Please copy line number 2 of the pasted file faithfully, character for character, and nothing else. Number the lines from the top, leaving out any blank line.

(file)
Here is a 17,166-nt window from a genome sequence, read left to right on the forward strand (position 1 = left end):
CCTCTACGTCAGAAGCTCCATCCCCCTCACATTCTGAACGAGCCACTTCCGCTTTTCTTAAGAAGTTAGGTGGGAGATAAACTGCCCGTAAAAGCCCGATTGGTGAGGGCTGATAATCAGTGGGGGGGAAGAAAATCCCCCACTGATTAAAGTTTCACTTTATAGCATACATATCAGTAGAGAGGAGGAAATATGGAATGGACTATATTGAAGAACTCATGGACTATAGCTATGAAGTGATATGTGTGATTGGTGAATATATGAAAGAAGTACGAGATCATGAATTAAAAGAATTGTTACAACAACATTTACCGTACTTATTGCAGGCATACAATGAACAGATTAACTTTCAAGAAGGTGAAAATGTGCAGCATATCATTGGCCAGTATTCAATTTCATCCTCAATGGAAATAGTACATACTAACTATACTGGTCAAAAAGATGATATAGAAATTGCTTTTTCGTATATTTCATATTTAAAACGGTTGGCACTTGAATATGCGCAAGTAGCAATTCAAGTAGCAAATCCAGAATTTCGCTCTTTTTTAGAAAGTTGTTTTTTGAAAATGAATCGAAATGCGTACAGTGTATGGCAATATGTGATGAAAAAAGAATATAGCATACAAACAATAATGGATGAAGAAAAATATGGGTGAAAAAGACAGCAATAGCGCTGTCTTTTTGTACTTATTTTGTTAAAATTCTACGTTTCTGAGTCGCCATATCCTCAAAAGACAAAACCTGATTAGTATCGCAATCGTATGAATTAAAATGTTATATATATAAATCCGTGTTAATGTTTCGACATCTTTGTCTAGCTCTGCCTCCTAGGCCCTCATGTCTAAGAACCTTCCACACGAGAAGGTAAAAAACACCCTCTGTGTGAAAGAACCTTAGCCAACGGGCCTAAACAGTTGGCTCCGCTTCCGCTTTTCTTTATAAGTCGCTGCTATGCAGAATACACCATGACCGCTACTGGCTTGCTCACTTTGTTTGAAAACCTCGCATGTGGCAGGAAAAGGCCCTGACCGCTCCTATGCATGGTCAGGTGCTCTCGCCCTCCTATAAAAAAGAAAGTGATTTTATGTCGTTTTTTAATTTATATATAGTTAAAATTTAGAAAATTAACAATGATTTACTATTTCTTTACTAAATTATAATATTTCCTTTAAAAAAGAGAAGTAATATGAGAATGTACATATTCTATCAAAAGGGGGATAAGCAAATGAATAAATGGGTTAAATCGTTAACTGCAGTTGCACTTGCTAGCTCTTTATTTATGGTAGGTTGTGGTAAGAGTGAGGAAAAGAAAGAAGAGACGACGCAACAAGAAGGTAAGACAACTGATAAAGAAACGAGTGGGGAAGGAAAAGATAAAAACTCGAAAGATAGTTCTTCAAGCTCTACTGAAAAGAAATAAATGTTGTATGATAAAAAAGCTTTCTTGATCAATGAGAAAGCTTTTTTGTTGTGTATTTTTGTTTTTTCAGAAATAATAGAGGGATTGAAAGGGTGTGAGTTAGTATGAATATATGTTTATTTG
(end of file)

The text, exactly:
CCTCTACGTCAGAAGCTCCATCCCCCTCACATTCTGAACGAGCCACTTCCGCTTTTCTTAAGAAGTTAGGTGGGAGATAAACTGCCCGTAAAAGCCCGATTGGTGAGGGCTGATAATCAGTGGGGGGGAAGAAAATCCCCCACTGATTAAAGTTTCACTTTATAGCATACATATCAGTAGAGAGGAGGAAATATGGAATGGACTATATTGAAGAACTCATGGACTATAGCTATGAAGTGATATGTGTGATTGGTGAATATATGAAAGAAGTACGAGATCATGAATTAAAAGAATTGTTACAACAACATTTACCGTACTTATTGCAGGCATACAATGAACAGATTAACTTTCAAGAAGGTGAAAATGTGCAGCATATCATTGGCCAGTATTCAATTTCATCCTCAATGGAAATAGTACATACTAACTATACTGGTCAAAAAGATGATATAGAAATTGCTTTTTCGTATATTTCATATTTAAAACGGTTGGCACTTGAATATGCGCAAGTAGCAATTCAAGTAGCAAATCCAGAATTTCGCTCTTTTTTAGAAAGTTGTTTTTTGAAAATGAATCGAAATGCGTACAGTGTATGGCAATATGTGATGAAAAAAGAATATAGCATACAAACAATAATGGATGAAGAAAAATATGGGTGAAAAAGACAGCAATAGCGCTGTCTTTTTGTACTTATTTTGTTAAAATTCTACGTTTCTGAGTCGCCATATCCTCAAAAGACAAAACCTGATTAGTATCGCAATCGTATGAATTAAAATGTTATATATATAAATCCGTGTTAATGTTTCGACATCTTTGTCTAGCTCTGCCTCCTAGGCCCTCATGTCTAAGAACCTTCCACACGAGAAGGTAAAAAACACCCTCTGTGTGAAAGAACCTTAGCCAACGGGCCTAAACAGTTGGCTCCGCTTCCGCTTTTCTTTATAAGTCGCTGCTATGCAGAATACACCATGACCGCTACTGGCTTGCTCACTTTGTTTGAAAACCTCGCATGTGGCAGGAAAAGGCCCTGACCGCTCCTATGCATGGTCAGGTGCTCTCGCCCTCCTATAAAAAAGAAAGTGATTTTATGTCGTTTTTTAATTTATATATAGTTAAAATTTAGAAAATTAACAATGATTTACTATTTCTTTACTAAATTATAATATTTCCTTTAAAAAAGAGAAGTAATATGAGAATGTACATATTCTATCAAAAGGGGGATAAGCAAATGAATAAATGGGTTAAATCGTTAACTGCAGTTGCACTTGCTAGCTCTTTATTTATGGTAGGTTGTGGTAAGAGTGAGGAAAAGAAAGAAGAGACGACGCAACAAGAAGGTAAGACAACTGATAAAGAAACGAGTGGGGAAGGAAAAGATAAAAACTCGAAAGATAGTTCTTCAAGCTCTACTGAAAAGAAATAAATGTTGTATGATAAAAAAGCTTTCTTGATCAATGAGAAAGCTTTTTTGTTGTGTATTTTTGTTTTTTCAGAAATAATAGAGGGATTGAAAGGGTGTGAGTTAGTATGAATATATGTTTATTTG